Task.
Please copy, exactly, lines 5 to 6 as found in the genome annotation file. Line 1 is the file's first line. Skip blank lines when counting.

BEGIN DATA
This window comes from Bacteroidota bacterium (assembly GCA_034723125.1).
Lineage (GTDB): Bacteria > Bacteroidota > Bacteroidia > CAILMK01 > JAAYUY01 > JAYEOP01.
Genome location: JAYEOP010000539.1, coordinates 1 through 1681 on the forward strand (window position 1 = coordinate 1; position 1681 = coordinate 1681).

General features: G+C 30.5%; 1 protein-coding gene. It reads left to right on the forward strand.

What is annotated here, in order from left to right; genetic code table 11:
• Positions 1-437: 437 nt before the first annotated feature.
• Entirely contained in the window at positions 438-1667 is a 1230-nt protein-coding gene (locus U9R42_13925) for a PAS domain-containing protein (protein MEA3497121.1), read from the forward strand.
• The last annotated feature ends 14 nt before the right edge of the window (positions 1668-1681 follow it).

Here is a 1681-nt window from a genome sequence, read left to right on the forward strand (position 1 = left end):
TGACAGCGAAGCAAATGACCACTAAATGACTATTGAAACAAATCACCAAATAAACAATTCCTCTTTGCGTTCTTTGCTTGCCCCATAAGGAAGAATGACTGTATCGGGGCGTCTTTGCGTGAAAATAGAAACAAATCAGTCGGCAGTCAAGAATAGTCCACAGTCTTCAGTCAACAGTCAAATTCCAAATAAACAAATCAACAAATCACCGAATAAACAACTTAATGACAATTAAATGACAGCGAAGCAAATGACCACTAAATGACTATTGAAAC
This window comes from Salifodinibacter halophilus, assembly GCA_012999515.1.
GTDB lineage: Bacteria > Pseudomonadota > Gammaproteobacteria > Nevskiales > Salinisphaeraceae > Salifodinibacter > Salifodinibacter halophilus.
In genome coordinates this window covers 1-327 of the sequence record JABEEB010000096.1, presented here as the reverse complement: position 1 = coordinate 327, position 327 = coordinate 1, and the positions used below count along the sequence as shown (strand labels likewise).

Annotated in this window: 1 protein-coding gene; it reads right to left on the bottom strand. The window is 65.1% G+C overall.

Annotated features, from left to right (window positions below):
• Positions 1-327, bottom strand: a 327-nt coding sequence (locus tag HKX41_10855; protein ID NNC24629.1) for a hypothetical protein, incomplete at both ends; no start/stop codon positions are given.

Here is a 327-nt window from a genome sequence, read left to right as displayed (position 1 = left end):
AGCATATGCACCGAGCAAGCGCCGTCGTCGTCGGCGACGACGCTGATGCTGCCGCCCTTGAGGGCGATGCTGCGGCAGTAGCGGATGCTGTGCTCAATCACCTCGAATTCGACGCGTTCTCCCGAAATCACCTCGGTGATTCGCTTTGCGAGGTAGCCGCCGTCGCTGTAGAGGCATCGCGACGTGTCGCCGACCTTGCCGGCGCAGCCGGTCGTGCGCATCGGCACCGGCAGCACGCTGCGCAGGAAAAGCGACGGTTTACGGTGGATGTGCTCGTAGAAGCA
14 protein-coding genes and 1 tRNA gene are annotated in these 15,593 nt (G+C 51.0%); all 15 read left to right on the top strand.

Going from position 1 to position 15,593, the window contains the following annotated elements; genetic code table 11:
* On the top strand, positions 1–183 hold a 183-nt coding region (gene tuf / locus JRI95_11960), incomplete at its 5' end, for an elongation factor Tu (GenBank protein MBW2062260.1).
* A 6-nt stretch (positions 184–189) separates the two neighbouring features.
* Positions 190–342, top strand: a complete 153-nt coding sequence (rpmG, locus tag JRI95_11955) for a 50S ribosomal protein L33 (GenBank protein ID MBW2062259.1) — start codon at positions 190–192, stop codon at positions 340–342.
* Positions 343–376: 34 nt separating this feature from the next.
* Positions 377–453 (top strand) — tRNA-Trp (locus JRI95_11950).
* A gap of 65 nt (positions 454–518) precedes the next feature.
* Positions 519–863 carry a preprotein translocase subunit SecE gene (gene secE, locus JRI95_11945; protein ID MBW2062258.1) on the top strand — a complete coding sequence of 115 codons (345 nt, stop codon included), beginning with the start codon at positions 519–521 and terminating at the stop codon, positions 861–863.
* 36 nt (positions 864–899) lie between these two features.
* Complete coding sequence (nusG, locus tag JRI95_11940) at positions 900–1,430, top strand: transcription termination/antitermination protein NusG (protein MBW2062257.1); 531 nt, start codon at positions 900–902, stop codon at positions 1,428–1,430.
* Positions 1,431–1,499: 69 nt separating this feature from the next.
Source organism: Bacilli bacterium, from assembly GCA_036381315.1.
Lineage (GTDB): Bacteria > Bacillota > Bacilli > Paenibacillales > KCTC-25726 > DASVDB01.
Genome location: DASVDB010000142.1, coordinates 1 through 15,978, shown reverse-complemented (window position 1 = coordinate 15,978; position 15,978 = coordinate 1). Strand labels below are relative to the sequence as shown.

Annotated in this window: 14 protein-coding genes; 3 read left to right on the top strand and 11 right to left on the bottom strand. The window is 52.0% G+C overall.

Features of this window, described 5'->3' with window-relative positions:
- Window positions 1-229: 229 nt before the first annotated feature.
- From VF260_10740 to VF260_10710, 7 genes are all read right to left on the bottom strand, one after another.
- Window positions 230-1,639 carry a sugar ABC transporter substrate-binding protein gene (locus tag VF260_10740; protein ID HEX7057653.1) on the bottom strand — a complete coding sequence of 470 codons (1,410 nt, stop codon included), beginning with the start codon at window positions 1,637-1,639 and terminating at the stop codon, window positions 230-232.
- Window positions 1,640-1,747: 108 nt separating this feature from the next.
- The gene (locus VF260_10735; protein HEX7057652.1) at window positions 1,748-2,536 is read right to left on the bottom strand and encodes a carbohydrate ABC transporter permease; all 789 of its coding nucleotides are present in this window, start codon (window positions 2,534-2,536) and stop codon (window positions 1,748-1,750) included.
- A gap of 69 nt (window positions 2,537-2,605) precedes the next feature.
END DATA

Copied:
What is annotated here, in order from left to right; genetic code table 11:
• Positions 1-437: 437 nt before the first annotated feature.